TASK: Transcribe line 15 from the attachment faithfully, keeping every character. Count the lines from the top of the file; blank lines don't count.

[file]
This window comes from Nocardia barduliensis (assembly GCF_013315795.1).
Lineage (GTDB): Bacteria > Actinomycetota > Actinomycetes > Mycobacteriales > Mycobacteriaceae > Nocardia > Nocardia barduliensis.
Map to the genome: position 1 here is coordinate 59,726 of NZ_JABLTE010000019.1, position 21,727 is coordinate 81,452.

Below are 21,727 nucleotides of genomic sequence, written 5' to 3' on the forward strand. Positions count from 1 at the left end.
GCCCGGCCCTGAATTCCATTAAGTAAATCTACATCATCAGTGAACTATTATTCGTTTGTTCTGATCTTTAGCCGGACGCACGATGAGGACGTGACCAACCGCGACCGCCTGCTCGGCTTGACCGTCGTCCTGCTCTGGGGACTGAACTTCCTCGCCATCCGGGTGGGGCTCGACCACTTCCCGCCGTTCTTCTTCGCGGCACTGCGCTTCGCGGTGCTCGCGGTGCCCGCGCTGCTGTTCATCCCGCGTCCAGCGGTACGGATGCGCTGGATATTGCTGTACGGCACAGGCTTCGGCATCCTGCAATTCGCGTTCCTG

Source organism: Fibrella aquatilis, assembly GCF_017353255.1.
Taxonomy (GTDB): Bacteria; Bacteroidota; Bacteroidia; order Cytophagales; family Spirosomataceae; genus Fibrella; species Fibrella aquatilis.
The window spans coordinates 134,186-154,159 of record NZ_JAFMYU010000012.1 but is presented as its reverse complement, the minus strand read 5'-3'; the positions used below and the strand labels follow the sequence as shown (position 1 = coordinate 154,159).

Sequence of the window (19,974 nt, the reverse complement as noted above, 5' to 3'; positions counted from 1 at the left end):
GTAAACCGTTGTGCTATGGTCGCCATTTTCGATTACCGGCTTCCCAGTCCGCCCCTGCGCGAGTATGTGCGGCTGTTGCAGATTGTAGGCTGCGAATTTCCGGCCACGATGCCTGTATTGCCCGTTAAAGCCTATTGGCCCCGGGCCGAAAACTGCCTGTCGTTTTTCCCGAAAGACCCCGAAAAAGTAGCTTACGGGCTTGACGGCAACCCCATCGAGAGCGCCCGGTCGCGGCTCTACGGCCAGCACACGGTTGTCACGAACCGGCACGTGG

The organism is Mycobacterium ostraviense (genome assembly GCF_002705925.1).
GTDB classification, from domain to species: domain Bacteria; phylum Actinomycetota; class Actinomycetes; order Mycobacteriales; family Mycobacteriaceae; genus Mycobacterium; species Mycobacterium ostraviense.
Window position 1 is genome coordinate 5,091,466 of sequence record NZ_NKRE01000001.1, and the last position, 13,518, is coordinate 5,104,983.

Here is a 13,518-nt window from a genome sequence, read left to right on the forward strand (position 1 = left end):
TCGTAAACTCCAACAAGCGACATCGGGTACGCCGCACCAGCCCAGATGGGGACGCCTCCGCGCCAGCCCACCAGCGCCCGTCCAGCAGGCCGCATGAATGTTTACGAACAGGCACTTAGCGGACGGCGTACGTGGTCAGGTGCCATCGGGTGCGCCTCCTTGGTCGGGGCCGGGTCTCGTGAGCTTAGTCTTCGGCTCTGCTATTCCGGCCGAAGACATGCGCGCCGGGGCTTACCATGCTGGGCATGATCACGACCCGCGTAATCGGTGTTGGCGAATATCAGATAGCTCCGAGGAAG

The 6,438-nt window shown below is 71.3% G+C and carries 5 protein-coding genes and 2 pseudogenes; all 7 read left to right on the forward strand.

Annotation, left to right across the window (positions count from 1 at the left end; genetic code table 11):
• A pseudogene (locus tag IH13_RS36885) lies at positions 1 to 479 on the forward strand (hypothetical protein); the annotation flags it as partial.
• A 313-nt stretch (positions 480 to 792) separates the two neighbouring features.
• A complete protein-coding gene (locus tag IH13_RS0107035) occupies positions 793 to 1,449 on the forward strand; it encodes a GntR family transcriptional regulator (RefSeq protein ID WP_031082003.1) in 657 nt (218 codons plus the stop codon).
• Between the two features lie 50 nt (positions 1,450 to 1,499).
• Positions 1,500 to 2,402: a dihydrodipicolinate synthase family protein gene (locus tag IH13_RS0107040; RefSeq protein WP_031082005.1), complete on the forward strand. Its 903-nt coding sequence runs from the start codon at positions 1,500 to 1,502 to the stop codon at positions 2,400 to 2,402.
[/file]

TCGTAAACTCCAACAAGCGACATCGGGTACGCCGCACCAGCCCAGATGGGGACGCCTCCGCGCCAGCCCACCAGCGCCCGTCCAGCAGGCCGCATGAATGTTTACGAACAGGCACTTAGCGGACGGCGTACGTGGTCAGGTGCCATCGGGTGCGCCTCCTTGGTCGGGGCCGGGTCTCGTGAGCTTAGTCTTCGGCTCTGCTATTCCGGCCGAAGACATGCGCGCCGGGGCTTACCATGCTGGGCATGATCACGACCCGCGTAATCGGTGTTGGCGAATATCAGATAGCTCCGAGGAAG